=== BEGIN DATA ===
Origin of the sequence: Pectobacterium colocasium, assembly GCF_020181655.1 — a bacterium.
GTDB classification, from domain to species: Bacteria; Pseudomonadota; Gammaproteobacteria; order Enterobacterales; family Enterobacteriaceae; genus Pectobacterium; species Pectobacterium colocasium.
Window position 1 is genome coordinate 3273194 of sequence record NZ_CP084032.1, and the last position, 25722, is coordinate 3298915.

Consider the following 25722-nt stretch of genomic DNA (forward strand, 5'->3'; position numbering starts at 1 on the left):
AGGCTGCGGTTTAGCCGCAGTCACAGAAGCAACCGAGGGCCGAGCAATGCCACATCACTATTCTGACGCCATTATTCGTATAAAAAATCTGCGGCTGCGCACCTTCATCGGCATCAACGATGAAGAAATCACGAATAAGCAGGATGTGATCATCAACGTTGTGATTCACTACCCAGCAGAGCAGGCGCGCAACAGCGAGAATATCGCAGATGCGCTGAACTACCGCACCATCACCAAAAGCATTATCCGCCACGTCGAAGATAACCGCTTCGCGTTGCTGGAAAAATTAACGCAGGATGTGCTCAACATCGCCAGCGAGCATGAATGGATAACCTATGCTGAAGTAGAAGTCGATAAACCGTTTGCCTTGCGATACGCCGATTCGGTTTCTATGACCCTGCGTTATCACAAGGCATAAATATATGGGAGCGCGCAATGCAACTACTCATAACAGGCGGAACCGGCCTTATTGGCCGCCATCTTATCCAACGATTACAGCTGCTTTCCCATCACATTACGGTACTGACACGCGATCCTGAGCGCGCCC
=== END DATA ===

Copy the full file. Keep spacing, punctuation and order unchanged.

Origin of the sequence: Pectobacterium colocasium, assembly GCF_020181655.1 — a bacterium.
GTDB classification, from domain to species: Bacteria; Pseudomonadota; Gammaproteobacteria; order Enterobacterales; family Enterobacteriaceae; genus Pectobacterium; species Pectobacterium colocasium.
Window position 1 is genome coordinate 3273194 of sequence record NZ_CP084032.1, and the last position, 25722, is coordinate 3298915.

Consider the following 25722-nt stretch of genomic DNA (forward strand, 5'->3'; position numbering starts at 1 on the left):
AGGCTGCGGTTTAGCCGCAGTCACAGAAGCAACCGAGGGCCGAGCAATGCCACATCACTATTCTGACGCCATTATTCGTATAAAAAATCTGCGGCTGCGCACCTTCATCGGCATCAACGATGAAGAAATCACGAATAAGCAGGATGTGATCATCAACGTTGTGATTCACTACCCAGCAGAGCAGGCGCGCAACAGCGAGAATATCGCAGATGCGCTGAACTACCGCACCATCACCAAAAGCATTATCCGCCACGTCGAAGATAACCGCTTCGCGTTGCTGGAAAAATTAACGCAGGATGTGCTCAACATCGCCAGCGAGCATGAATGGATAACCTATGCTGAAGTAGAAGTCGATAAACCGTTTGCCTTGCGATACGCCGATTCGGTTTCTATGACCCTGCGTTATCACAAGGCATAAATATATGGGAGCGCGCAATGCAACTACTCATAACAGGCGGAACCGGCCTTATTGGCCGCCATCTTATCCAACGATTACAGCTGCTTTCCCATCACATTACGGTACTGACACGCGATCCTGAGCGCGCCC